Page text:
Assuming you already found the number of ways to distribute N elements… You should have some array A1, A2, A3, A4, …, AN with number of ways to distribute 1, 2, 3, 4, …, N elements respectively. So at this moment you only need to find a fast way to compute the multiplication of a range of this array.

A hard approach for that could be using some data structure like range-trees, or any equivalent technique like that (i.e. operate with sqrt intervals). But even this could be a quite slow for that number of cases.

So, an alternative way is using modular inverse, like in that solution which you linked. It uses cumulative multiplication (just the same as cumulative sum) to know in O(1) time, the multiplication between the first K <= N elements in the sequence. For example for K = 8 this array return the value of the multiplication between the first eight elements (A1*A2*A3*A4*A5*A6*A7*A8) … but, modulated by M. This is (A1*A2*A3*A4*A5*A6*A7*A8) % M.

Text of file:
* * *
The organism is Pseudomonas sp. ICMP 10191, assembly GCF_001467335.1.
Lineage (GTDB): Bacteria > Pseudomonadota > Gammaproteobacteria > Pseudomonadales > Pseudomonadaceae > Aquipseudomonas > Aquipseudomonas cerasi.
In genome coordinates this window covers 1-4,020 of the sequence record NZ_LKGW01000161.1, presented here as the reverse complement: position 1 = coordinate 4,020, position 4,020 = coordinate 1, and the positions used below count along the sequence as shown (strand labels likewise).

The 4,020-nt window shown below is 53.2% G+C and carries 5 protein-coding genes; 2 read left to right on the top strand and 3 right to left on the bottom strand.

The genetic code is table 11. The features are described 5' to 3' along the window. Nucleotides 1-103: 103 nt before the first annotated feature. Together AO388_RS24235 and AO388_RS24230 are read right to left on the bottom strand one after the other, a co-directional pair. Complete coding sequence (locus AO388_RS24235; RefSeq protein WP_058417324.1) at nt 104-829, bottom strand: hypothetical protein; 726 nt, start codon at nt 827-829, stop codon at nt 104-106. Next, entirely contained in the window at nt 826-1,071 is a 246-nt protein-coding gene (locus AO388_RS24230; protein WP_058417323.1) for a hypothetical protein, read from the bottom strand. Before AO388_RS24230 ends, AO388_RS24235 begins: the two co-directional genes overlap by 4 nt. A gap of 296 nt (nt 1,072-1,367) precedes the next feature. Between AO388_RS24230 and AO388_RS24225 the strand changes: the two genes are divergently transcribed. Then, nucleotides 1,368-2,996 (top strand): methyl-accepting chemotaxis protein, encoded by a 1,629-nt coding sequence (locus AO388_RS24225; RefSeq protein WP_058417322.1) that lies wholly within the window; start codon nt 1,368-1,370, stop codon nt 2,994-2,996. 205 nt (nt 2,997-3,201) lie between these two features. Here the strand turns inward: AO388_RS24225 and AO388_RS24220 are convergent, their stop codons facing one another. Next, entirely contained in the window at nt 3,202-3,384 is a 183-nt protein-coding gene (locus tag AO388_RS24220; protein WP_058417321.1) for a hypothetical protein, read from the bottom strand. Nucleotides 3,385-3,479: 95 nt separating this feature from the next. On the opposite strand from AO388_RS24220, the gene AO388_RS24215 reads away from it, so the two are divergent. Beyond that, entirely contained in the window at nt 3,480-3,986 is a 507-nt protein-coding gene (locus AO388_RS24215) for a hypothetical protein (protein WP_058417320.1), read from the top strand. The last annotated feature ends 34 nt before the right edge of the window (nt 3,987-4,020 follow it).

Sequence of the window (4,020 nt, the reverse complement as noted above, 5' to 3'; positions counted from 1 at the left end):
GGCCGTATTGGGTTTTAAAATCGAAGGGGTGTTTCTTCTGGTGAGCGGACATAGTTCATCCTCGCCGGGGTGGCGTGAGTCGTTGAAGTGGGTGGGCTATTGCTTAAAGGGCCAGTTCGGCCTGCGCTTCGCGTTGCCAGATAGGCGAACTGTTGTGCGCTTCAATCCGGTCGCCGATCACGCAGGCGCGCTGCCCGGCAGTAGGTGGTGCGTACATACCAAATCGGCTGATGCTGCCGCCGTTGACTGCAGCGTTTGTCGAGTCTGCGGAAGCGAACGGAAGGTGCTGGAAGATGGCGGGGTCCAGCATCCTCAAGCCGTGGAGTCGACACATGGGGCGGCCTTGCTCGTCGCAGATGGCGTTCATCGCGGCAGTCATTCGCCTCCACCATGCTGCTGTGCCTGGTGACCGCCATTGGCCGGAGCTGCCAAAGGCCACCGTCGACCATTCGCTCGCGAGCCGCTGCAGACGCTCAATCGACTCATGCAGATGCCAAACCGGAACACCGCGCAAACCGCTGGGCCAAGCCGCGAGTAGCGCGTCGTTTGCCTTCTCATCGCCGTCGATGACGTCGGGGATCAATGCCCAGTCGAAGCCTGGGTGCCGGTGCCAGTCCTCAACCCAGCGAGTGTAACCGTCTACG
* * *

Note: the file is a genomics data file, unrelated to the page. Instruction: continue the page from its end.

If you want only the multiplication between A5 and A8, you need to divide previous result by (A1*A2*A3), this is (A1*A2*A3*A4*A5*A6*A7*A8) / (A1*A2*A3) or using M, ((A1*A2*A3*A4*A5*A6*A7*A8) % M) / ((A1*A2*A3) % M) using the same array A. This division will lead you to some wrong solutions due modulated values by M… for that reason you could use inverse modular and now rewrite the formula in this way: ((A1*A2*A3*A4*A5*A6*A7*A8) % M) / ((A1*A2*A3) % M) = ((A1*A2*A3*A4*A5*A6*A7*A8) % M) * Modular_Inverse((A1*A2*A3) % M)…

Greetings…